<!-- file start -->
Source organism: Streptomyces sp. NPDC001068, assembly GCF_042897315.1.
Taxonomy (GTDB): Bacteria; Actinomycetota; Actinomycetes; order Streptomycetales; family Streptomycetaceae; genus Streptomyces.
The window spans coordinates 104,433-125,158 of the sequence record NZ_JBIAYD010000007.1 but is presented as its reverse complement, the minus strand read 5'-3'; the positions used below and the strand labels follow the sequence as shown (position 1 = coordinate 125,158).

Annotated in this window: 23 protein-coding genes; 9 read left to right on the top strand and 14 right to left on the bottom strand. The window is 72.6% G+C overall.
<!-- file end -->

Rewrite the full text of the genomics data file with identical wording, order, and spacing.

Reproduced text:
Source organism: Streptomyces sp. NPDC001068, assembly GCF_042897315.1.
Taxonomy (GTDB): Bacteria; Actinomycetota; Actinomycetes; order Streptomycetales; family Streptomycetaceae; genus Streptomyces.
The window spans coordinates 104,433-125,158 of the sequence record NZ_JBIAYD010000007.1 but is presented as its reverse complement, the minus strand read 5'-3'; the positions used below and the strand labels follow the sequence as shown (position 1 = coordinate 125,158).

Annotated in this window: 23 protein-coding genes; 9 read left to right on the top strand and 14 right to left on the bottom strand. The window is 72.6% G+C overall.